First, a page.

The role of psychosocial factors in determining health outcomes as conceptualised by Dahlgren and Whitehead  has led to a growing awareness of the importance of and the need to address these factors to improve health, and has widely influenced research . Based on our previous research on resilience in adolescence , we developed a framework that organised potential psychosocial factors into 4 broad groups: (1) protective factors indicating a nurturing or supportive environment, (2) risk factors including indicators of risky behaviour, (3) indicators of poor mental health, and (4) contextual factors, encompassing material resources and cultural norms. These multilevel factors are in a dynamic recursive relationship with each other, and, as yet, the relationships between them and injury outcomes are not well understood, particularly in the context of LMICs. To supplement our working knowledge and previous work, we reviewed the literature on unintentional injuries in adolescents [2,11–34] to identify the relevant variables against these different dimensions to develop our analytical framework, and to enable us to hypothesise potential associations, providing avenues for further research on interventions.
The Global School-based Student Health Survey (GSHS) is an ongoing collaborative surveillance project between WHO and the Centers for Disease Control and Prevention [39,40] involving 101 countries and consisting of a series of questions about each adolescent’s health and living circumstances. It is a school-based questionnaire with 3 main aims: to encourage countries to prioritise and establish school and youth health programmes and policies, to enable countries to identify the behavioural risk factors and protective factors in key areas among young people in school education (examples of such factors include alcohol and drug use, mental health, and violence and unintentional injury), and to allow international organisations and other nations to be able to make international comparisons on the prevalence of global health behaviours and protective factors . We aimed to ascertain associations between psychosocial factors and the occurrence of any serious injury (intentional or unintentional), the most serious injury type, and the most serious injury mechanism using data from the GSHS, and to compare associations across geographical regions and by level of country development.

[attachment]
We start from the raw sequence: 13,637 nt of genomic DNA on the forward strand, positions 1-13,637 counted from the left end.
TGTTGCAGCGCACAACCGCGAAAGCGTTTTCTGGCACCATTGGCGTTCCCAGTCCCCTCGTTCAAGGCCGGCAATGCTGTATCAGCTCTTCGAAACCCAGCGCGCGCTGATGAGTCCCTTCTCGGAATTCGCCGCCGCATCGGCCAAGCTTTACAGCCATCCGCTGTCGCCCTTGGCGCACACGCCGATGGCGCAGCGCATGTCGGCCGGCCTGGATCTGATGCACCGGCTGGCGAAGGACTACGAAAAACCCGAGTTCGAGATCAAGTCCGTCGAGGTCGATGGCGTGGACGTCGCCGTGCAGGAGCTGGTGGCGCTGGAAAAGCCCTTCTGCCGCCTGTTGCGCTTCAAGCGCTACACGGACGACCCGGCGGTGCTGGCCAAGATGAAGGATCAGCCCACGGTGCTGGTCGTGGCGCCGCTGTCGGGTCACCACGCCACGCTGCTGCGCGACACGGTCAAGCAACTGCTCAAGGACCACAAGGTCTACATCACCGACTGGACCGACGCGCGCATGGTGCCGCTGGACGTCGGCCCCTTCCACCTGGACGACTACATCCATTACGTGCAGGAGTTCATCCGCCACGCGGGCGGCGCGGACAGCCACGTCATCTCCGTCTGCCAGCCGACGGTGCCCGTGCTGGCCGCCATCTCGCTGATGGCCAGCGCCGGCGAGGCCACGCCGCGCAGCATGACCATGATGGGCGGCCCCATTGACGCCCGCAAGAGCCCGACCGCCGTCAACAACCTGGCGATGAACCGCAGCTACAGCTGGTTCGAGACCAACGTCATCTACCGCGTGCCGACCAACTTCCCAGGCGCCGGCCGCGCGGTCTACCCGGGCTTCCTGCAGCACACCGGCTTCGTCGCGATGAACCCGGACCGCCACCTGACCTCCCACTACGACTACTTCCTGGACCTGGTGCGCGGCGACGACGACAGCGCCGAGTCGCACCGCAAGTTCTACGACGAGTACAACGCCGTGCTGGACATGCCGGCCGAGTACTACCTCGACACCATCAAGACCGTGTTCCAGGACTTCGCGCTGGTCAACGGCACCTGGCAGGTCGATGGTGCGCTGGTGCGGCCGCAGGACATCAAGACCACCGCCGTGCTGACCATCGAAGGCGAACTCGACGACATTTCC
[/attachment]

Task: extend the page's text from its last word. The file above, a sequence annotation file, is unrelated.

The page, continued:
We conducted a secondary analysis of data collected in the GSHS. This survey, translated to the appropriate local language, is deployed in each country using a 2-stage sampling design. In the first stage, schools are randomly selected from a list of all schools in a country with a probability proportional to enrolment size. In the second stage, classes are randomly selected within the school using systematic equal probability sampling with random start. Surveys are self-completed by students at their schools. The survey consists of a core set of modules asked at all schools and a choice of expanded and country-specific modules. Prior to data collection, the questionnaire was piloted to ensure adequate local comprehension of the survey. Module questions and data are freely available for download and analysis (https://www.cdc.gov/GSHS/ and https://www.who.int/teams/noncommunicable-diseases/surveillance/data).
This study is reported as per the Strengthening the Reporting of Observational Studies in Epidemiology (STROBE) guideline (S1 STROBE Checklist). We limited analysis to data collected between 2009 and 2015 to maximise temporal comparability. Included in the 10 core modules, asked in all countries, are questions on social circumstances, alcohol use, drug use, mental health, physical activity, tobacco use, and violence and unintentional injury. After discussions between the authors, we agreed on variables to be included in the analysis, based upon our knowledge of the literature on the relationships between psychosocial variables and violence or other injuries, and the availability of those variables in the dataset. We documented this set of variables prior to starting the analysis. Questions in the core survey were updated over time, meaning not all countries had data for all variables that the authors considered of potential interest; hence, some variables that were listed in the core set but were found to have limited availability were discarded before we agreed on the final set for inclusion—therefore ‘Have you ever had sexual intercourse?’ was excluded from the analysis due to limited availability. To be included in this analysis, countries needed to have responses to all questions of relevance.